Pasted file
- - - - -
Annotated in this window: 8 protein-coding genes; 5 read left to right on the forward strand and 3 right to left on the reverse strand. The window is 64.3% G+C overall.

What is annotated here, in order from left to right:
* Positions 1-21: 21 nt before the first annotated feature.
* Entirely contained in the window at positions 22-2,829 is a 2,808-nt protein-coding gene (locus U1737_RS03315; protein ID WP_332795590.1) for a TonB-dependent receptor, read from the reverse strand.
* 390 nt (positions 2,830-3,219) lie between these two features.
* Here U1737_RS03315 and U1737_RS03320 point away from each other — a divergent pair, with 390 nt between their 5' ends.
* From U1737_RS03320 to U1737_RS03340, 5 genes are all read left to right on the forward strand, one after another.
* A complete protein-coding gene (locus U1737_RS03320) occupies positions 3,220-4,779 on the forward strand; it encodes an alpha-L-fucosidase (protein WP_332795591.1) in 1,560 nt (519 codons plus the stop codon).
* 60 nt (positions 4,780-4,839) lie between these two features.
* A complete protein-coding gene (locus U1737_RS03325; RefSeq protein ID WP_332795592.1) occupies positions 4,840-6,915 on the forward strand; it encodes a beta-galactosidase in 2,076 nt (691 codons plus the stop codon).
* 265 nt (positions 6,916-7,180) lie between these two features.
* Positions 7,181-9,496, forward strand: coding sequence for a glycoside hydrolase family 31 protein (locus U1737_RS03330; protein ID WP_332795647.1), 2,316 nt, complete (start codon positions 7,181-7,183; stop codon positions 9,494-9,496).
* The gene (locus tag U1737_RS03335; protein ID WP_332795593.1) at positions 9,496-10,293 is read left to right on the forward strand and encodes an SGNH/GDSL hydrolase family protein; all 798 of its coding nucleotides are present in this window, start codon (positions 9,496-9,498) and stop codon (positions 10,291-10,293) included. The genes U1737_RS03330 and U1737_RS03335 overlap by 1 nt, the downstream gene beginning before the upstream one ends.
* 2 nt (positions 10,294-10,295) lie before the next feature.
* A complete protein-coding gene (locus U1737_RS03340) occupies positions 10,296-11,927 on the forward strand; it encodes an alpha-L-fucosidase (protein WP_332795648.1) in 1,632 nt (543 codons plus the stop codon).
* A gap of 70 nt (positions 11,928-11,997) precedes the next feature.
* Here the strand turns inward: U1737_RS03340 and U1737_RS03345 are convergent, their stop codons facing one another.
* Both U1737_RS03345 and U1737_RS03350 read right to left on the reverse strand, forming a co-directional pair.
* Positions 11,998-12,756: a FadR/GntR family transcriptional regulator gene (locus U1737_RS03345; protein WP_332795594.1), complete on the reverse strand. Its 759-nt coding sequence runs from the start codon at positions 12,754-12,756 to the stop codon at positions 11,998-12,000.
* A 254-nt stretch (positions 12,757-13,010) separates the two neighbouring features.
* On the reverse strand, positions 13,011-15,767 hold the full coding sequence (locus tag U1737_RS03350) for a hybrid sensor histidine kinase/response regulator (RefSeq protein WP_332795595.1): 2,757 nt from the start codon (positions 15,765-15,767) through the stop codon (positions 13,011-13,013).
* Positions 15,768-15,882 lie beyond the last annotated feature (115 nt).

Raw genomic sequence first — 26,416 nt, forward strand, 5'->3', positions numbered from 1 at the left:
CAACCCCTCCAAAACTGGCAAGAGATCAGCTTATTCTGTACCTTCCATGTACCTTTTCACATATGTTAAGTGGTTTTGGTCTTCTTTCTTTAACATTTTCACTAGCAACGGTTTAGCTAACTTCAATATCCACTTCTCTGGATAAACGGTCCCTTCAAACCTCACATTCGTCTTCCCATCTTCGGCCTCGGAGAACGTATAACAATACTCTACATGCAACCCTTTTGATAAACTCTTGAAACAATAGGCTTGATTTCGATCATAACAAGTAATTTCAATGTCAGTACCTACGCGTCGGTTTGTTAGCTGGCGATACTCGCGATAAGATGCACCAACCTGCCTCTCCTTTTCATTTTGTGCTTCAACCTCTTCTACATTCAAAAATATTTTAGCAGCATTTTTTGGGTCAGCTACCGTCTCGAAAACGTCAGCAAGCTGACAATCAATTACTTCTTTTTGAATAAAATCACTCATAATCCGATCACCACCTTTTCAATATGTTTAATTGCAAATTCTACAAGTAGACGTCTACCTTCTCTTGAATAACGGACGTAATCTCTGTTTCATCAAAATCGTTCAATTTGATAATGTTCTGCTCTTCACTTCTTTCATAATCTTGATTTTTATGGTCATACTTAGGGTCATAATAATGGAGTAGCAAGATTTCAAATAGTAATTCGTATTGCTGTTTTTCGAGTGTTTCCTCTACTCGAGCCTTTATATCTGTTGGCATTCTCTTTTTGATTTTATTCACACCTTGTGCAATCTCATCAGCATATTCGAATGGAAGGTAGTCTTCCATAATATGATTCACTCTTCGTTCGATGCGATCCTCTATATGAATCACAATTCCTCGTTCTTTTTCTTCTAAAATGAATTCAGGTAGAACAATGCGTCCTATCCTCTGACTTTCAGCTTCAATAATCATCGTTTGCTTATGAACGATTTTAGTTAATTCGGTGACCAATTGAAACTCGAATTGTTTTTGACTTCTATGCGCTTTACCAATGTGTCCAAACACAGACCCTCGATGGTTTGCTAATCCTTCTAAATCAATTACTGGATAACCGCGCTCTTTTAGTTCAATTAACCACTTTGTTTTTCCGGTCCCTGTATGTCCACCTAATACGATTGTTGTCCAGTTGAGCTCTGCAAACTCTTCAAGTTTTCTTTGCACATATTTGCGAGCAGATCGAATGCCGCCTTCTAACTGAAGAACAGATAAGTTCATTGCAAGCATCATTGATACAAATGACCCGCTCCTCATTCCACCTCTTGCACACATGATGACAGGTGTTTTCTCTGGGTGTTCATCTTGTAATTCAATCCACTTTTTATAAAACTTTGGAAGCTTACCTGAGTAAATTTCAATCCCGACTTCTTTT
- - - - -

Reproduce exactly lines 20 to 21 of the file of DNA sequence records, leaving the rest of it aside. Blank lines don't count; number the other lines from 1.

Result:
* A 254-nt stretch (positions 12,757-13,010) separates the two neighbouring features.
* On the reverse strand, positions 13,011-15,767 hold the full coding sequence (locus tag U1737_RS03350) for a hybrid sensor histidine kinase/response regulator (RefSeq protein WP_332795595.1): 2,757 nt from the start codon (positions 15,765-15,767) through the stop codon (positions 13,011-13,013).